In a blog post on Friday, Google confirmed that it's hard at work implementing GPU acceleration into its Chrome browser, citing new APIs and markup like WebGL and 3D CSS transforms as "a major motivation for this work."
"At its core, this graphics work relies on a new process (yes, another one) called the GPU process," Google explains. "The GPU process accepts graphics commands from the renderer process and pushes them to OpenGL or Direct3D (via ANGLE). Normally, renderer processes wouldn't be able to access these APIs, so the GPU process runs in a modified sandbox. Creating a specialized process like this allows Chromium's sandbox to continue to contain as much as possible: the renderer process is still unable to access the system's graphics APIs, and the GPU process contains less logic."
Most of the common layer contents, like text and images, are still rendered on the CPU before being handed off to the compositor for the final display. But for pixel heavy content, like video layers, the GPU kicks in and performs operations like color conversion and shader scaling. And for layers containing WebGL elements, they can be fully rendered in the GPU, Google says.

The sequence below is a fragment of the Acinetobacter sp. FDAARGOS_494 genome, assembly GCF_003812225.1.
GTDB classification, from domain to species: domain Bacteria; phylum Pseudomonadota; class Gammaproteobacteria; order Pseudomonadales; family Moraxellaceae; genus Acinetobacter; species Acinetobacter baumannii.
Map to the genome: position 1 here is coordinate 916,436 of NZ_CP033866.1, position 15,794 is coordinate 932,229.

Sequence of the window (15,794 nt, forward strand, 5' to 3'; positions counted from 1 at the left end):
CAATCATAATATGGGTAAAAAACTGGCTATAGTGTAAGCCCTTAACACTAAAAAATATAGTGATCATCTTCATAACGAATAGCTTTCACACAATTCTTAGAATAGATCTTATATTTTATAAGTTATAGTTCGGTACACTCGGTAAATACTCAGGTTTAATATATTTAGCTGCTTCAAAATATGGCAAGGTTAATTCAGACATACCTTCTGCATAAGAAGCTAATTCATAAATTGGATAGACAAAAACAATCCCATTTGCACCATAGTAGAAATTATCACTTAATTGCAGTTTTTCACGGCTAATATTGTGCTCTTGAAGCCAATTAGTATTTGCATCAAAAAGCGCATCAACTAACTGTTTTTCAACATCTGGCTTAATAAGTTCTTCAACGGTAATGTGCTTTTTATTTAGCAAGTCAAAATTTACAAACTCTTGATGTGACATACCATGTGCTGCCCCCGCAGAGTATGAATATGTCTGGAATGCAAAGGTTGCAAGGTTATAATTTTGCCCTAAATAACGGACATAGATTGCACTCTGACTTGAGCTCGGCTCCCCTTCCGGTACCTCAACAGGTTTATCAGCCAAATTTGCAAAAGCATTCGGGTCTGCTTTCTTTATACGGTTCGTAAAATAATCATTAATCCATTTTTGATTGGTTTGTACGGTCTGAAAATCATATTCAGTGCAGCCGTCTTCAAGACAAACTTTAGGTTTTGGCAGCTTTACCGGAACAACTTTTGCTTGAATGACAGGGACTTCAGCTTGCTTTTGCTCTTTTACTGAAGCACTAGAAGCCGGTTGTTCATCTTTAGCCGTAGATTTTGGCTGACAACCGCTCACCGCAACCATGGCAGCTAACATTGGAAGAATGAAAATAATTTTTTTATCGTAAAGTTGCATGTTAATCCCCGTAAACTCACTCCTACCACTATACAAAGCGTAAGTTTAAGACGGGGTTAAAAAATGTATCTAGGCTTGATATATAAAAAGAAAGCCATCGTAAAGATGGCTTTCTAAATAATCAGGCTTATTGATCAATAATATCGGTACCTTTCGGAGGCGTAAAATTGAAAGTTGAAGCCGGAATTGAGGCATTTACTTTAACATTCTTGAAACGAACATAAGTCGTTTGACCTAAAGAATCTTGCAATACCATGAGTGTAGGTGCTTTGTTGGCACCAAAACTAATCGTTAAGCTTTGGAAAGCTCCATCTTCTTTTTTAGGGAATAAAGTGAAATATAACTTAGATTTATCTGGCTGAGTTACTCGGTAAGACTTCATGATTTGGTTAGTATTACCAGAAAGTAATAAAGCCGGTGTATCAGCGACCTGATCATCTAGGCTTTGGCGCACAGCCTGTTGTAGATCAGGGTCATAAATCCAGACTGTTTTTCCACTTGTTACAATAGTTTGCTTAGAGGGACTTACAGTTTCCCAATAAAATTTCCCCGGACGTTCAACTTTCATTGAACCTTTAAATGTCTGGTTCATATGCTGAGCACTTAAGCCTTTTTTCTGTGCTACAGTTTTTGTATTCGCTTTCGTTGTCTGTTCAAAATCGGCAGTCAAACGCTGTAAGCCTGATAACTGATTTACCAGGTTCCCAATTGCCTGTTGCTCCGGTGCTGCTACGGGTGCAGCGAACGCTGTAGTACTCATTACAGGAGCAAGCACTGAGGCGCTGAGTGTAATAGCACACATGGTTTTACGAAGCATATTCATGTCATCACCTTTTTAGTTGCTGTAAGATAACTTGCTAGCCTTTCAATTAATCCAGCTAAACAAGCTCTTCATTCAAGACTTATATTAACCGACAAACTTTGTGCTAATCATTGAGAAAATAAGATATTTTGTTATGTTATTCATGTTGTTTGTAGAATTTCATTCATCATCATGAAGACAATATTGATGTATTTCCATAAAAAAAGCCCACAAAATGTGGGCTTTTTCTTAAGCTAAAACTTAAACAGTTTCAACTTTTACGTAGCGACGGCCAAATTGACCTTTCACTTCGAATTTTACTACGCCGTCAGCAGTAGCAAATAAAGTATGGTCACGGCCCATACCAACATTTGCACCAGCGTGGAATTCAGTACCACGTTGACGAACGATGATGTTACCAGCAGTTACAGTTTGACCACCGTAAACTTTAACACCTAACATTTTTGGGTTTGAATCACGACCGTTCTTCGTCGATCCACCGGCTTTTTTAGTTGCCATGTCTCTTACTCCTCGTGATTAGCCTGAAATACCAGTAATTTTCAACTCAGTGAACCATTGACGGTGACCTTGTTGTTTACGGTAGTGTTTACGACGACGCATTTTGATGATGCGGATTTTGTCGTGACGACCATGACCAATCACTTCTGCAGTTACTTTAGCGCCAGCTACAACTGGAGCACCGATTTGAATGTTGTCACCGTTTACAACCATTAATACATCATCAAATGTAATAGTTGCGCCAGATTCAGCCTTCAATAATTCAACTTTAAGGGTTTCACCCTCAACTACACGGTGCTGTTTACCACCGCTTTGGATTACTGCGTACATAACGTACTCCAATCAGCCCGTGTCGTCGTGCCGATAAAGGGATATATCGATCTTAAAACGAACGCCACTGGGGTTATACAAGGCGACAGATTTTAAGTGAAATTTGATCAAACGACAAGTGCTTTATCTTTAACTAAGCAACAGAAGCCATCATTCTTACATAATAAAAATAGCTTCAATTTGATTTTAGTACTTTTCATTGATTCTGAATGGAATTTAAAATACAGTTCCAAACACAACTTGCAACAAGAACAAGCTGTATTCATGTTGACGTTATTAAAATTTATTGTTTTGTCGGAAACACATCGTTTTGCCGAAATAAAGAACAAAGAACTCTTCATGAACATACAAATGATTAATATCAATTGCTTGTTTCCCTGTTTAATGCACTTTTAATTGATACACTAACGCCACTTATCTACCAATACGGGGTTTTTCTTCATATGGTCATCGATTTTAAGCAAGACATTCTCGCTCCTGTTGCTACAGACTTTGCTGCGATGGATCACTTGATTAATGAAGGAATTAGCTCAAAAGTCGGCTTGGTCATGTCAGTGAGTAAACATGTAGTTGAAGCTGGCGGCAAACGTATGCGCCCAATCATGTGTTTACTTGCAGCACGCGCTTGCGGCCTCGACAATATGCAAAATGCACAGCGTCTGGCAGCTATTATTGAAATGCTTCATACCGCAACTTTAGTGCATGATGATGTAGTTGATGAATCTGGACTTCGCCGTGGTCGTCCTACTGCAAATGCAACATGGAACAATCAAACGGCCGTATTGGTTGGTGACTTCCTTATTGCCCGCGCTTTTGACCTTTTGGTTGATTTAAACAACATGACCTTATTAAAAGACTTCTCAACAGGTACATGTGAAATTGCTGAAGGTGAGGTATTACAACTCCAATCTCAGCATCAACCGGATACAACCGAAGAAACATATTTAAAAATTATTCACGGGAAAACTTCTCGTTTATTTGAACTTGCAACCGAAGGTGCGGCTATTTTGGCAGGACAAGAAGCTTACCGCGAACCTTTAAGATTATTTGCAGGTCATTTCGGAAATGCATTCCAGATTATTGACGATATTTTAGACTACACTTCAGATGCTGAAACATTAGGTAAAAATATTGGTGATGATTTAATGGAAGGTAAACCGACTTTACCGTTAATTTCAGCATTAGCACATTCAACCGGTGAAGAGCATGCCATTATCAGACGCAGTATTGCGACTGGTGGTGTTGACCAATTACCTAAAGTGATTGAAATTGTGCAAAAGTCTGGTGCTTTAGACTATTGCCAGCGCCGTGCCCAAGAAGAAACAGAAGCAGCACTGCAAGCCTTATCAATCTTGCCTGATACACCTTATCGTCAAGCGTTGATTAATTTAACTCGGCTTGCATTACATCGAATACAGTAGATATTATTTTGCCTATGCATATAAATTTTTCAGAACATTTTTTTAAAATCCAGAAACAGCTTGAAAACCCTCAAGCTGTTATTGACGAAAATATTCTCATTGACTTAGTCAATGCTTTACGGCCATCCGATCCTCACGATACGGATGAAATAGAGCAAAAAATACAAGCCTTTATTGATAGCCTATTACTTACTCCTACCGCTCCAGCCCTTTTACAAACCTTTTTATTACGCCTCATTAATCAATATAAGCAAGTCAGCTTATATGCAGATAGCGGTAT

For more details than you can shake a videocard at, see this separate design document . And if you want to play around with GPU acceleration now, it's available in the latest Dev and Canary builds of Chrome (Canary builds can be installed without overwriting your regular Chrome build), though you'll need to manually turn it on . To do so, right click the browser shortcut and tack on the following command in the Target field: –enable-accelerated-compositing